Do not feal badd abut thi tipoz. THay can happin to enny off uz.


Though I surely am no expert on either Arminius or scholastic Calvinism, I think Beza and Arminius were on differing platforms. At least some of their differences was whether Calvin could be scholastized indicative of Beza's approach.

Grace. With that, I am...


J. Dale Weaver


THanks for sharing this article above. It's humorous when I tell Calvinists that I, as an RA (Reformed Arminian) believe wholeheartedly in Calvin's understanding of God's sovereignty and man's depravity.

Of course, so did Arminius! Far too many have learned about Arminius from OTHER Calvinists with an axe to grind, not from actually having read what Arminius wrote. He considered himself a thorough-going "Reformed Christian," believing all the "Sola's" of the Reformation. His enemies, however, simply accused him and the generation or Arminians that followed as "Semi-Pelagians." Quite wrong -- if one takes the time to read the "Remonstrance." The Calvinists at Dort didn't read it, many Calvinists today haven't either. Sad, since we agree on quite a bit more than they give credit for.

You are correct that Arminius never denied Point 5 of TULIP: THe Perseverance of the Saints. He did indeed question it and say it needed further study. The fact that most SB Preachers affirm all that Arminians do, with the exception of Point 5, is fascinating -- and embarrassing to not a few I'd bet.

Point 5 would be better explained in terms of Reformed Arminianism as the "Possibility of Apostasy," or at least labeled "Perseverance of the Saints?" But hey -- that's another discussion for another day!



peter lumpkins


Thanks for your input. I too have found as you have described: some are quite surprised Arminius affirmed--albeit the necessity of previenient grace--'deadness in sin' apart from Christ every bit as much as the strongest Calvinist.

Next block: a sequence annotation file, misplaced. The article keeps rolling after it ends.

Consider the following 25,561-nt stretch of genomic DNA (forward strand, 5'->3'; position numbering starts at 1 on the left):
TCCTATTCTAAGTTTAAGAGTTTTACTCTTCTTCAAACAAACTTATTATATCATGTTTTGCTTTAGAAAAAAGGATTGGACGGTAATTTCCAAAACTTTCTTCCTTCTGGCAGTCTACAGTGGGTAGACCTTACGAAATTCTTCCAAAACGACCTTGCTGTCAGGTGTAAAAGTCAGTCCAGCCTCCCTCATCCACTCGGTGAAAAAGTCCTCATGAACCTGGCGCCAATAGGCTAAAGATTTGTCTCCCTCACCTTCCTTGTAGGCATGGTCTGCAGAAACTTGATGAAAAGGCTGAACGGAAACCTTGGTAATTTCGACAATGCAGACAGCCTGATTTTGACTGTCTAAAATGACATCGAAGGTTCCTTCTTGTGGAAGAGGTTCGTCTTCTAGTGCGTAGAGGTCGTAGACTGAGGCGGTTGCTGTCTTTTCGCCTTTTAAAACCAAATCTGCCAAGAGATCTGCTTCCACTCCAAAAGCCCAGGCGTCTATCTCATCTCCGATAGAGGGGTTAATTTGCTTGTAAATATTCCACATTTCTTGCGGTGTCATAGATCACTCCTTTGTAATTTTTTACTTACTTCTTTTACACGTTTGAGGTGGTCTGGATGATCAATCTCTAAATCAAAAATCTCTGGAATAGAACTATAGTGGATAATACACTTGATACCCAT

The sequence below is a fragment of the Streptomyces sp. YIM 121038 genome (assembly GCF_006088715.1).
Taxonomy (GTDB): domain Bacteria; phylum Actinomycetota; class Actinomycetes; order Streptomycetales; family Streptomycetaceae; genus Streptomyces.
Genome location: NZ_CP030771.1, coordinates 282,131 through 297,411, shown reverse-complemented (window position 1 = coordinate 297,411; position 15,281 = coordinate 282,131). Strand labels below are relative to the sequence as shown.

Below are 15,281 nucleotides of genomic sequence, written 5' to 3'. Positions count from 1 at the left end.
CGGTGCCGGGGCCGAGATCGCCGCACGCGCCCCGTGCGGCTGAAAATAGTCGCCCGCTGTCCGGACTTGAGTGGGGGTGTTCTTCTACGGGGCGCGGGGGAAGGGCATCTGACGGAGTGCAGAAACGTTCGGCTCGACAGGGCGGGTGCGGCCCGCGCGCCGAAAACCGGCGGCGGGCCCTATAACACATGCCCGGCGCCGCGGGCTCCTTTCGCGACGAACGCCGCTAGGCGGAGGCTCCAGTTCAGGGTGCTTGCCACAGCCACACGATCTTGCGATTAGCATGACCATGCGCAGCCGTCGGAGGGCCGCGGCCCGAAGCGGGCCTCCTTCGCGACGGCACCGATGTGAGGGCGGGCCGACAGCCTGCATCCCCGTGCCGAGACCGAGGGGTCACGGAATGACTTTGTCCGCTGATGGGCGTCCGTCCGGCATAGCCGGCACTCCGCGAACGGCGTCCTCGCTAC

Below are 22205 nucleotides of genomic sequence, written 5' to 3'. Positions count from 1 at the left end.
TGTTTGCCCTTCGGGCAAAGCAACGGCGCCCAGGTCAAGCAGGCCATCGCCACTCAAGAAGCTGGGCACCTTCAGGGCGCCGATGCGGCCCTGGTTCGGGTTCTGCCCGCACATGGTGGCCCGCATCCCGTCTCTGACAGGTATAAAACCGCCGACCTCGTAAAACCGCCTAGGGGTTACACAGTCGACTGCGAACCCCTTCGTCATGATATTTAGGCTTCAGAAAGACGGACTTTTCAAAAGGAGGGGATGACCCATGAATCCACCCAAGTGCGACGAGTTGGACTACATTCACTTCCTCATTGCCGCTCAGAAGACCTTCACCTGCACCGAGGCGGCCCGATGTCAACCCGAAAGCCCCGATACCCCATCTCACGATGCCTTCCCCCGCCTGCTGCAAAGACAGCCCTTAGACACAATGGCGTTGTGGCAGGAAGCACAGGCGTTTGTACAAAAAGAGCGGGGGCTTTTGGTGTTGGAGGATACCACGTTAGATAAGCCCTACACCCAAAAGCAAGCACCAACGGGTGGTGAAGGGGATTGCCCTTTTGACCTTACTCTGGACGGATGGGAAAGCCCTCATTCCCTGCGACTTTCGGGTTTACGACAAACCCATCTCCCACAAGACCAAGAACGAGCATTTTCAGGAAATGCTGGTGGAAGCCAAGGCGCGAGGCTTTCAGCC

And, you are correct--the possibility of apostasy is another question...perhaps in a post on Dale Moody ;^)

Peace. With that, I am...




i would humbly suggest that this young man did not find comfort and peace in calvinism, but simply in the bible. if he's trusting in calvinistic theology, then his trust is in the wrong thing.

in all reality, he found comfort and peace in coming out of the pentecostal extremes that he was in, and in understanding the sovereignty of God as set forth in the bible.

of course, my prayer for him is that one day he will grow in his faith to the point to see beyond the five points to just simply see the bible. that he wont do as so many young men who are into five point calvinism as an overreaction. i've seen many, many young men get into the five points because they go from one extreme to the other. they left either a pentecostal background, or else they left a baptist church that was a shallow, almost "arminian," type of church where they never even heard of the doctrines of election and predestination. and so, they tend to go into extreme calvinism as an overreaction.

and really, peter, aint that true about a lot of things in life? people tend to leave one extreme and then go to the other? like, in our church history...all you heard was hellfire and brimstone preaching around these parts where i live. then, the pendulum swung, and all you heard about was the love of God. also, look at all the fads in theology that pastors and churches get into. they go from one thing to the next as being the "most important" things that a church should do. we go from evangelism to missions to feeding the hungry to church growth to seeker friendly to whatevers coming down the creek next. or, its like, a youngster grows up in a drunkards home, sees the harm and damage that alcohol does, and then he's leading the charge against alcohol. you know what i mean.